Migration has not been an issue in Slovakia – neither in political nor in public discourse. Eurobarometer data shows that only 2% of the population in 2014 and 4% in 2015 thought immigration posed a challenge for the country. Paradoxically, with no refugees entering Slovakia from among the thousands reaching Europe, debate focuses on how to keep it that way. Migration is merely an “A” of the debate but political leaders fail to talk responsibly about “B” – integration. If we knew what happens after refugees and migrants come perhaps we would be more secure in letting them in.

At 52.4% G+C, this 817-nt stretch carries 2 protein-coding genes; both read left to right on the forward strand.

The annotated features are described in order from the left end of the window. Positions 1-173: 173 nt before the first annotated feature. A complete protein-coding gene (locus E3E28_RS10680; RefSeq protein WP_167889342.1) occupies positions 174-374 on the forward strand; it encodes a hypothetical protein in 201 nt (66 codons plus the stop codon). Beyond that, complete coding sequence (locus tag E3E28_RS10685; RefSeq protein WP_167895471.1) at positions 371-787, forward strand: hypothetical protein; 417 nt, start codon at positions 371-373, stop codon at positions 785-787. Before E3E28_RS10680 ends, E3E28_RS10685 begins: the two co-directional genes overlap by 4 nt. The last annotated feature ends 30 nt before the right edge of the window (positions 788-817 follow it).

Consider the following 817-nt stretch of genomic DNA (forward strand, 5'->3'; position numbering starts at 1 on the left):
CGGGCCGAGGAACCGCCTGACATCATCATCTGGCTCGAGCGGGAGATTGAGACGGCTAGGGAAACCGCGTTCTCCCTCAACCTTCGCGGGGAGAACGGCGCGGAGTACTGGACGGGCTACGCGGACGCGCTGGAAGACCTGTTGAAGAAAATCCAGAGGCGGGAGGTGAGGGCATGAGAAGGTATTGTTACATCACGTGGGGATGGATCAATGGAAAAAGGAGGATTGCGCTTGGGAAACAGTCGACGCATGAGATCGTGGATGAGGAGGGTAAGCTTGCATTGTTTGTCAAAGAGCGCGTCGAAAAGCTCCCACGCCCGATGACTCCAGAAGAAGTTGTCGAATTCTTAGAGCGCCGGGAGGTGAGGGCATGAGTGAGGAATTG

Integration of migrants plays a crucial role in the peaceful coexistence of different groups of people in society. In Slovakia, integration is often misunderstood as assimilation. If migrants want to become a part of society they should hide or lose their cultural identity. Public opinion polls show that more than two-thirds of the population think “Slovakia is a country of Slovaks and it should stay that way in the future”. Not only migrants but minorities as well are not perceived as an integral part of society. The Romani minority, for instance, is also viewed as “not integrated”. The fear of taking in refugees also stems from the assumption that refugees will not be able to adapt to the culture and norms of Slovak society.